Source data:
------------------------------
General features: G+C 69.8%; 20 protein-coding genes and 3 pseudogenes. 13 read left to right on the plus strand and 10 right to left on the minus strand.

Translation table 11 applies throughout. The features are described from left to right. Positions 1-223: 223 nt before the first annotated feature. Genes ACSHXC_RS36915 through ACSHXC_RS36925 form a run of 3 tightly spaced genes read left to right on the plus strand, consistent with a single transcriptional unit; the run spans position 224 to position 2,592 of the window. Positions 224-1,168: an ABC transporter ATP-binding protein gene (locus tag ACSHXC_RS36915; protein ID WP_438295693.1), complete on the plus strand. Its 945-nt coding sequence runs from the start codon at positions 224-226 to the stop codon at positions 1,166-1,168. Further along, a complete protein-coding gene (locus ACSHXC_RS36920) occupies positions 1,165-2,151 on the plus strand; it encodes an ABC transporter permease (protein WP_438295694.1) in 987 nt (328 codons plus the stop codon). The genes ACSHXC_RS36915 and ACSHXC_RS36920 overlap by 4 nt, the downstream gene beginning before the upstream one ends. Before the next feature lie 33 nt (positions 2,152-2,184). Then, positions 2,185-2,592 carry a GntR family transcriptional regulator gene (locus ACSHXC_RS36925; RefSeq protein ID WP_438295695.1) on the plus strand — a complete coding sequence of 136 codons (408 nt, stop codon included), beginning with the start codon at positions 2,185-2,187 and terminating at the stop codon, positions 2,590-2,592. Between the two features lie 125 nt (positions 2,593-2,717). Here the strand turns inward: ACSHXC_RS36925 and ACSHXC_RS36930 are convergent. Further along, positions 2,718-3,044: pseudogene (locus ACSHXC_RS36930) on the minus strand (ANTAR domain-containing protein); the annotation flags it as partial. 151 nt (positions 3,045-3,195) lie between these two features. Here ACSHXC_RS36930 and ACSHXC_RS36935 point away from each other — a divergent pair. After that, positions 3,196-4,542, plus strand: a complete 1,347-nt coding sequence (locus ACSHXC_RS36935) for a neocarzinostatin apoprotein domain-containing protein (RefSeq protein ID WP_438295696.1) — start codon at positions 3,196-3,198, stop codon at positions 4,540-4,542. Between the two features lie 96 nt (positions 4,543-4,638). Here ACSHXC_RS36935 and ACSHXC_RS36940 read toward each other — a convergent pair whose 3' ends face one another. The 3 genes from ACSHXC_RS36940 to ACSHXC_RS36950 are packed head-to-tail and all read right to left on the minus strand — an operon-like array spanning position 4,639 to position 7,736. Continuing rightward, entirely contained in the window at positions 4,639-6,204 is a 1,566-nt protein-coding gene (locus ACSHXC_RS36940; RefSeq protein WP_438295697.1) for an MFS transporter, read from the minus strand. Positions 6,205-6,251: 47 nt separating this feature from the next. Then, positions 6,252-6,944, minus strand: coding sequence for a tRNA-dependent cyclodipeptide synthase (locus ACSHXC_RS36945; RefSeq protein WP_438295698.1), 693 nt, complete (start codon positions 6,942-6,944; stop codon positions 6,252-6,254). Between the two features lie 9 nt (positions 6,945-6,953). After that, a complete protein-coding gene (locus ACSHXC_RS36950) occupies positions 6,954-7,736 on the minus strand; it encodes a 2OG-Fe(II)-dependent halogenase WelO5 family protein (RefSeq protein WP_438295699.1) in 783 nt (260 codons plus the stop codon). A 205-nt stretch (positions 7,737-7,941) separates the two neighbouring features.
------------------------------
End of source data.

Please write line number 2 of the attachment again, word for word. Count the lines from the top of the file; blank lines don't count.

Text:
Translation table 11 applies throughout. The features are described from left to right. Positions 1-223: 223 nt before the first annotated feature. Genes ACSHXC_RS36915 through ACSHXC_RS36925 form a run of 3 tightly spaced genes read left to right on the plus strand, consistent with a single transcriptional unit; the run spans position 224 to position 2,592 of the window. Positions 224-1,168: an ABC transporter ATP-binding protein gene (locus tag ACSHXC_RS36915; protein ID WP_438295693.1), complete on the plus strand. Its 945-nt coding sequence runs from the start codon at positions 224-226 to the stop codon at positions 1,166-1,168. Further along, a complete protein-coding gene (locus ACSHXC_RS36920) occupies positions 1,165-2,151 on the plus strand; it encodes an ABC transporter permease (protein WP_438295694.1) in 987 nt (328 codons plus the stop codon). The genes ACSHXC_RS36915 and ACSHXC_RS36920 overlap by 4 nt, the downstream gene beginning before the upstream one ends. Before the next feature lie 33 nt (positions 2,152-2,184). Then, positions 2,185-2,592 carry a GntR family transcriptional regulator gene (locus ACSHXC_RS36925; RefSeq protein ID WP_438295695.1) on the plus strand — a complete coding sequence of 136 codons (408 nt, stop codon included), beginning with the start codon at positions 2,185-2,187 and terminating at the stop codon, positions 2,590-2,592. Between the two features lie 125 nt (positions 2,593-2,717). Here the strand turns inward: ACSHXC_RS36925 and ACSHXC_RS36930 are convergent. Further along, positions 2,718-3,044: pseudogene (locus ACSHXC_RS36930) on the minus strand (ANTAR domain-containing protein); the annotation flags it as partial. 151 nt (positions 3,045-3,195) lie between these two features. Here ACSHXC_RS36930 and ACSHXC_RS36935 point away from each other — a divergent pair. After that, positions 3,196-4,542, plus strand: a complete 1,347-nt coding sequence (locus ACSHXC_RS36935) for a neocarzinostatin apoprotein domain-containing protein (RefSeq protein ID WP_438295696.1) — start codon at positions 3,196-3,198, stop codon at positions 4,540-4,542. Between the two features lie 96 nt (positions 4,543-4,638). Here ACSHXC_RS36935 and ACSHXC_RS36940 read toward each other — a convergent pair whose 3' ends face one another. The 3 genes from ACSHXC_RS36940 to ACSHXC_RS36950 are packed head-to-tail and all read right to left on the minus strand — an operon-like array spanning position 4,639 to position 7,736. Continuing rightward, entirely contained in the window at positions 4,639-6,204 is a 1,566-nt protein-coding gene (locus ACSHXC_RS36940; RefSeq protein WP_438295697.1) for an MFS transporter, read from the minus strand. Positions 6,205-6,251: 47 nt separating this feature from the next. Then, positions 6,252-6,944, minus strand: coding sequence for a tRNA-dependent cyclodipeptide synthase (locus ACSHXC_RS36945; RefSeq protein WP_438295698.1), 693 nt, complete (start codon positions 6,942-6,944; stop codon positions 6,252-6,254). Between the two features lie 9 nt (positions 6,945-6,953). After that, a complete protein-coding gene (locus ACSHXC_RS36950) occupies positions 6,954-7,736 on the minus strand; it encodes a 2OG-Fe(II)-dependent halogenase WelO5 family protein (RefSeq protein WP_438295699.1) in 783 nt (260 codons plus the stop codon). A 205-nt stretch (positions 7,737-7,941) separates the two neighbouring features.